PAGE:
Senate Bill Not So Stimulating for Public Schools?

Posted by George Sweeting, February 9, 2009

One of the most eye-popping numbers in the Mayor’s budget presentation last month was the threat of 14,000 teacher layoffs. Unless the state restores school aid that the Governor has proposed cutting to help solve Albany’s own budget woes, the Mayor said the teachers would have to go. The Mayor’s real point to state lawmakers may have been in the context of the federal stimulus bill: pass along our fair share of any assistance the state receives from the bill that’s intended to avoid cuts in local education aid.

This gambit got a lot dicier over the weekend as it emerged that the single biggest change in the Senate leadership’s compromise with Senate moderates was scaling back money to help states maintain their local school aid. Helping states and local school districts cope with sharp declines in tax revenues by providing temporary federal aid helps to avoid layoffs and cutbacks in local school district spending, which would worsen the economic contraction.

The deal, which awaits passage by the full Senate and then reconciliation with the House bill, cuts the state fiscal stabilization fund essentially in half, from $79 billion to $39 billion. Assuming this smaller stabilization amount is maintained, the state will receive less and in turn would have less available to restore the school aid cut to the city. If the Mayor sticks to his guns and does not come up with city dollars to make up the shortfall, the possibility of teacher layoffs may be more real than many observers had assumed.

In December, the Governor’s Executive Budget proposal for the upcoming state fiscal year called for cuts in education aid to local school districts, including postponing increases that had been promised as part of the resolution to the Campaign for Fiscal Equity case. The Bloomberg Administration has estimated that the change amounts to a loss of $771 million in anticipated state aid for the Department of Education.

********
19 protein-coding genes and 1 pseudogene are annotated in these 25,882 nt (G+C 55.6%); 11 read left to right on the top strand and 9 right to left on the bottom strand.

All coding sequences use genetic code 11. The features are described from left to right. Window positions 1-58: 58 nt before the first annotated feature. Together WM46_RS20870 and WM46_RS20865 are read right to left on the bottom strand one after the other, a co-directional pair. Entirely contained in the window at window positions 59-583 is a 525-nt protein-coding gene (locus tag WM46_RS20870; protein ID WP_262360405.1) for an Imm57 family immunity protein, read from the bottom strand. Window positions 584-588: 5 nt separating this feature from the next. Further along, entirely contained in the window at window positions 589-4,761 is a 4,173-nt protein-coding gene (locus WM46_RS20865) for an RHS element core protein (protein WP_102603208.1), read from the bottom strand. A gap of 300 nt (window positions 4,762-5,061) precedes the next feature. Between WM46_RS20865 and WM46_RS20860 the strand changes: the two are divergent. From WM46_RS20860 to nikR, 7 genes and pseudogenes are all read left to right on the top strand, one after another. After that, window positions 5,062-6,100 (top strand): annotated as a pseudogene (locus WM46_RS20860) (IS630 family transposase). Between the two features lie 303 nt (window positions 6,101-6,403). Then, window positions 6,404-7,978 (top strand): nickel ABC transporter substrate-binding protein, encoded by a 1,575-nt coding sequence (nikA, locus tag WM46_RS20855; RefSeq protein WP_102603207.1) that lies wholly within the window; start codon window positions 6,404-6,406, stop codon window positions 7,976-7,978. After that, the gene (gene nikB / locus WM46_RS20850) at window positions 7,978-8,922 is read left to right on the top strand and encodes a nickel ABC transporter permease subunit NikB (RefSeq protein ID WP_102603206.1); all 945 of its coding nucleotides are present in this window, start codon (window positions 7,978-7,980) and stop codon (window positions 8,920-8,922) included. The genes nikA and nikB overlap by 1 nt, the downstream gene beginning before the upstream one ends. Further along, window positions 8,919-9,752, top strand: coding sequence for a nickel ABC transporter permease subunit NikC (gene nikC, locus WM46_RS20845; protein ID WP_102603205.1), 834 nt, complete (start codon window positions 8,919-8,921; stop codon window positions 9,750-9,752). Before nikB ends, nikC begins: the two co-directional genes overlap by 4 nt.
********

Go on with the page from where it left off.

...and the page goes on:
The stimulus bill that emerged from the House in late January included the $79 billion fiscal stabilization fund along with language that directed states to send much of their stabilization money on to local school districts using each state’s existing school aid formula. Analysis of the House bill by the Congressional Research Service indicated that New York State could expect to receive nearly $2 billion in stabilization aid which—assuming it was distributed according to current state aid formulas—might have brought the city nearly $800 million, almost exactly offsetting the Governor’s proposed cut.

An earlier version of the Senate bill still had a $79 billion stabilization fund, but was less clear as to how the states should distribute the proceeds to local school districts. That lack of certainty may have been what led the Mayor to make it clear that he expected New York State to distribute the anticipated federal dollars under the current state formula—or 14,000 city teachers could get the axe. Arguing that the city didn’t have enough of its own funds to plug the $771 million hole in state school aid, Mayor Bloomberg was placing the responsibility for avoiding the layoffs on Albany’s doorstep.

With the possibility that the stimulus bill may contain less than half the aid to states than what was expected last week, it may be harder for Albany to fully restore the education aid to the city even if the federal dollars are distributed by current state formula. This raises the possibility that the Mayor’s bluff would be called and he, the City Council, and the schools could be confronting the layoff of thousands of teachers.